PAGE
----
Not long after selecting your starters, you'll meet an NPC offering your pick between two fossils. One of these, the Jaw Fossil, turns into the T. rex Pokemon Tyrunt and its evolution Tyrantrum, while the other, the Sail Fossil, becomes the Ice/Rock type Amaura and, eventually, Aurorus. On one hand, Ice Pokemon like Auroros are rare for most of X and Y, and they excel at bringing down Grass, Flying, Ground, and Dragon types. On the other, Tyrantrum punches holes in teams like a wrecking ball with teeth. You really can't go wrong with either, though.

Learning the basics

Now that you've squared away all the important decisions, it's time to actually play Pokemon X and Y. If you're new to the franchise, I'd recommend taking a long, hard look at the type effectiveness chart below:

Basically, Pokemon is just a game of rock, paper, scissors that got way out of hand.

Some of this stuff makes enough sense that you won't likely need to reference the chart too often. It seems pretty obvious that an Ice attack would be half as effective against a Fire target as it would be on a Normal type, after all. But the logic behind other matchups - Dark types being weak to Bug, for instance - isn't always so transparent. For that reason, I'd suggest keeping a copy of the chart handy until you've internalized the ups and downs of every type.

Hardcore fans will notice a couple big changes to existing type matchups, as well. Steel types no longer shrug off Ghost and Dark moves, which means formerly dominant Steel/Psychic Pokemon like Metagross and Bronzong now have all sorts of new threats to worry about.

Furthermore, X and Y's addition of Fairy types finally gives players a more reliable way to shut down powerful Dragon Pokemon. And while they're also great for dealing with Dark and Fighting types, Fairy's outright immunity to Dragon attacks provides a tremendous advantage against stuff like Outrage-spamming Haxorus and Garchomp. Recruit one immediately.

Speaking of which, training a dedicated capture Pokemon will make your life in X or Y a lot easier. As soon as you get the chance, teach one of your monsters the move False Swipe. This attack will always leave the opposing Pokemon with at least one point of health, thereby increasing your chances of trapping them in a Pokeball. Pokemon who can spread status ailments like Sleep or Paralysis help boost capture rates, as well.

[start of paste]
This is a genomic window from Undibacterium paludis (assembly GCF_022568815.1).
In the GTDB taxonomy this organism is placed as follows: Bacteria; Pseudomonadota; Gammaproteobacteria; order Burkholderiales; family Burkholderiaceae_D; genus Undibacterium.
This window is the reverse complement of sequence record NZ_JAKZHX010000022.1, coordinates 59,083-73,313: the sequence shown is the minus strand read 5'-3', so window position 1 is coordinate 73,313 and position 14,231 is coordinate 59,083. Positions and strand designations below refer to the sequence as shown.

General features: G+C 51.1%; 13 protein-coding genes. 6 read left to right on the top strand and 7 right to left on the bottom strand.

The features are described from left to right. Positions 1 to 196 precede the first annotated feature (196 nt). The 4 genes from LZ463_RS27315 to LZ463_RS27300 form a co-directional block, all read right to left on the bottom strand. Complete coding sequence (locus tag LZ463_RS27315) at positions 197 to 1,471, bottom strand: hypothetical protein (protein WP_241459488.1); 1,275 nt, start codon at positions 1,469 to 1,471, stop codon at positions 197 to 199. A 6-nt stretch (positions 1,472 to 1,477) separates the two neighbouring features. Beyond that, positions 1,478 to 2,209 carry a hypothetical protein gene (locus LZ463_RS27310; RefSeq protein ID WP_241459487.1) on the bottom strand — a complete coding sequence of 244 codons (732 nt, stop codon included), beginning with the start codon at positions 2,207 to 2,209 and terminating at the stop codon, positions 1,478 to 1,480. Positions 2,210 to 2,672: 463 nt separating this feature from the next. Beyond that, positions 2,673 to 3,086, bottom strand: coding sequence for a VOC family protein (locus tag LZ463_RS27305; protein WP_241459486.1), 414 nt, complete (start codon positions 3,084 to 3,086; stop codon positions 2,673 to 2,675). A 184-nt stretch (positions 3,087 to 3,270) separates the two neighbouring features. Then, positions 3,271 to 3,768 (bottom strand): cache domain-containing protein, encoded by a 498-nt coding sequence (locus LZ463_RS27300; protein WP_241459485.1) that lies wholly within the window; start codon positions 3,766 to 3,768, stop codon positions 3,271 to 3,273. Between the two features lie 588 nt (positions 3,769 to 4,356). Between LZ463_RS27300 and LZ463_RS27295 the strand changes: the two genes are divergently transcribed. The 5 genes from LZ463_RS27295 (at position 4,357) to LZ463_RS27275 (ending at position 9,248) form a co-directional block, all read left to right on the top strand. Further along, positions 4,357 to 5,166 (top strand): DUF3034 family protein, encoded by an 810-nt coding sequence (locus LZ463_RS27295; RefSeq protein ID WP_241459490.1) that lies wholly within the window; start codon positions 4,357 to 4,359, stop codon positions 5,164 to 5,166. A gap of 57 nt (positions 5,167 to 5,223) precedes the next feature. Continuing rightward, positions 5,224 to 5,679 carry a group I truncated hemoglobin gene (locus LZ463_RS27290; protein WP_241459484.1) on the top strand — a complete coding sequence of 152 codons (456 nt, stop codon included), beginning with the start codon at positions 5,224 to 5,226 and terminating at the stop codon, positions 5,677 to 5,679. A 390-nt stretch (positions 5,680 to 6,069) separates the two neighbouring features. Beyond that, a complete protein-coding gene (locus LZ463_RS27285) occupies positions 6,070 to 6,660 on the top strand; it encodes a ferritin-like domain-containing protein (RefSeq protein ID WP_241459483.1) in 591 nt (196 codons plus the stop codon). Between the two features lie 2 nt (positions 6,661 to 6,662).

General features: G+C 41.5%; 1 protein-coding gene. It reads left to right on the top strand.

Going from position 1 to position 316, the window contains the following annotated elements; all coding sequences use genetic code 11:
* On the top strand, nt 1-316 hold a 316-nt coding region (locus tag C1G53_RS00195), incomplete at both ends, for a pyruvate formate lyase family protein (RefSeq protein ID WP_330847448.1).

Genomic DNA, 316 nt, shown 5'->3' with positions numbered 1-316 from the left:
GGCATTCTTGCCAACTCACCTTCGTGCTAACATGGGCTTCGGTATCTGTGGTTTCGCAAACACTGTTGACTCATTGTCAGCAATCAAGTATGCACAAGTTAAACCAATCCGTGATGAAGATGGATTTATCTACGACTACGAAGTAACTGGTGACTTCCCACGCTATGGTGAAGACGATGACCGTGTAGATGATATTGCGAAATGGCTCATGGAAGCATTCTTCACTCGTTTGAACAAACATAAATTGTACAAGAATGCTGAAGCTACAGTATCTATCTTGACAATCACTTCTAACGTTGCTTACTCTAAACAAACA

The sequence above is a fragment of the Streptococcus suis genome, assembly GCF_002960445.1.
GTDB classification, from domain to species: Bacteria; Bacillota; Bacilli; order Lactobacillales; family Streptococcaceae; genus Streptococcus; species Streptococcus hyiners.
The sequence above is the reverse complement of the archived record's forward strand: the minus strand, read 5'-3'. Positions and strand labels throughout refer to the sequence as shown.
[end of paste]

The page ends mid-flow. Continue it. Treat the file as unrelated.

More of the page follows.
Early users of False Swipe and status moves in X/Y include: Gallade (one of the final forms of male Ralts), Vivillon, and Hawlucha. Gallade is notable for being able to induce Sleep in addition to learning False Swipe.
General advice and tips

Tempted as you may be to spend all your cash in Pokemon X and Y's clothing stores, make sure to keep yourself stocked on Pokeballs at all times. You'll need lots of them, they're cheap, and the shops will even give you a free Premier Ball for every ten Pokeballs you purchase. Fashion can wait. That random shiny Psyduck will not.

Take your time exploring every nook and cranny on the routes between towns. Not only will you find a lot of hidden items that way, but you'll also have more luck encountering some of the rarer Pokemon in each area. While you're at it, be sure to note any optional paths that require field moves you don't yet possess -- attacks like Surf, Strength, Cut, and Waterfall double as puzzle solutions in the overworld, and, similar to a Metroid or Zelda game, you'll want to backtrack as you gain new abilities to uncover secrets.

If you're interested in min/maxing your favorite Pokemon's stats, X and Y's Super Training feature provides a streamlined option over the confounding systems from prior generations. Rather than fighting specific Pokemon hundreds of times over in order to accumulate invisible stats called Effort Values, Super Training allows you to custom tailor a Pokemon's capabilities by playing simple minigames. Just be sure to finish Super Training your Pokemon before engaging in many battles, otherwise they might gain unwanted stats in the process.

Generally speaking, you're going to want to focus on boosting two or three stat categories for any given Pokemon. Physical attackers obviously have little use for the Special Attack stat, and a Pokemon designed solely to tank hits probably won't need any investment into its Attack or Speed. Of course, part of the beauty of this system is your Pokemon are only as specialized as you want them to be, so feel free to try out the goofiest stat spreads you can think of.

The dark, inner portion of the chart above represents a Pokemon's natural ability in each stat, while the yellow areas indicate stat increases from Super Training. It's so worth your time.
Make the most of mega evolutions